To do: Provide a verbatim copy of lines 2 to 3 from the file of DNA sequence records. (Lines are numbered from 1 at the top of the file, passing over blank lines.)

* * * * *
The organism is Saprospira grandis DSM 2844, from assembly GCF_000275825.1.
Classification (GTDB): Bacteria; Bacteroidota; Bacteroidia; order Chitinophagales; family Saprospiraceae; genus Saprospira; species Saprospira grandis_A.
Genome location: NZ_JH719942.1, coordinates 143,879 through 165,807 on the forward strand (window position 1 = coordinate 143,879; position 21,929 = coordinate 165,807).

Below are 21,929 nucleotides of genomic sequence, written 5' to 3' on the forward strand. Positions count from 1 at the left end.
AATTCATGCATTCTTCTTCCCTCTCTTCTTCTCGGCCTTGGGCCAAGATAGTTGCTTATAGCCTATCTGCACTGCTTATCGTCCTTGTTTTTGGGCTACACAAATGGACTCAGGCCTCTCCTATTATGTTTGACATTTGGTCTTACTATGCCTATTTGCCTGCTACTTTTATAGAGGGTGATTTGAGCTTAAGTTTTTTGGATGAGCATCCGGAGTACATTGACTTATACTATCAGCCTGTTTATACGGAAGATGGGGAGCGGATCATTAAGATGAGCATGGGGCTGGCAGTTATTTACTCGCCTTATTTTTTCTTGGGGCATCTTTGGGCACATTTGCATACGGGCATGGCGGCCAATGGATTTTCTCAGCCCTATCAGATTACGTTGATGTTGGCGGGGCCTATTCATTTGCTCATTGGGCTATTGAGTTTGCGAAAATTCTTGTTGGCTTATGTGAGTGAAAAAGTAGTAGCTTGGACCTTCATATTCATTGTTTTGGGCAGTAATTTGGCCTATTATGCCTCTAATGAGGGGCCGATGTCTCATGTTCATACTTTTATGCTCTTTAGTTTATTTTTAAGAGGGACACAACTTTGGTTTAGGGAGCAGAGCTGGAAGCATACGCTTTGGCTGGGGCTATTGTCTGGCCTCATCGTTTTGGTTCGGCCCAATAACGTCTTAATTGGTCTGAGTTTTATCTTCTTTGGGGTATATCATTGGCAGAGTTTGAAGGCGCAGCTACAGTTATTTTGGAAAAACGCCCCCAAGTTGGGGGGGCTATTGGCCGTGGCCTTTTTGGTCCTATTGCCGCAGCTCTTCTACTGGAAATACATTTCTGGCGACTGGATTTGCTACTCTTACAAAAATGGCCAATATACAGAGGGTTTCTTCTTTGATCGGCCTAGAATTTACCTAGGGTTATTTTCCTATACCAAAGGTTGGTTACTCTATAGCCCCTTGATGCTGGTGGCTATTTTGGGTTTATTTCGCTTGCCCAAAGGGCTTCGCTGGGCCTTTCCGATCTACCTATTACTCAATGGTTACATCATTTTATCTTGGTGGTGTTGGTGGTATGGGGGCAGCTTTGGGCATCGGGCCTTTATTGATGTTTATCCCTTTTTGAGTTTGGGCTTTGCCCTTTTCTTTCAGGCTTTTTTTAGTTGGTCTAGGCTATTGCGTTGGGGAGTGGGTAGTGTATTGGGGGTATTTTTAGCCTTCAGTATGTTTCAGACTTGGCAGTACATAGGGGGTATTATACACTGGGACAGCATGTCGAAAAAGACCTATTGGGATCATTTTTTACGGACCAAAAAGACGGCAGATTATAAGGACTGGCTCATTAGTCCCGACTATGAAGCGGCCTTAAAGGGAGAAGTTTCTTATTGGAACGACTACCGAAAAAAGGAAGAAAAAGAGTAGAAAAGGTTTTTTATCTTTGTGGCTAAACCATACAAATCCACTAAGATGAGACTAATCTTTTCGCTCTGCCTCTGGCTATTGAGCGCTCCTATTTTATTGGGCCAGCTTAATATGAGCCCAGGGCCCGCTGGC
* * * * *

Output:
Classification (GTDB): Bacteria; Bacteroidota; Bacteroidia; order Chitinophagales; family Saprospiraceae; genus Saprospira; species Saprospira grandis_A.
Genome location: NZ_JH719942.1, coordinates 143,879 through 165,807 on the forward strand (window position 1 = coordinate 143,879; position 21,929 = coordinate 165,807).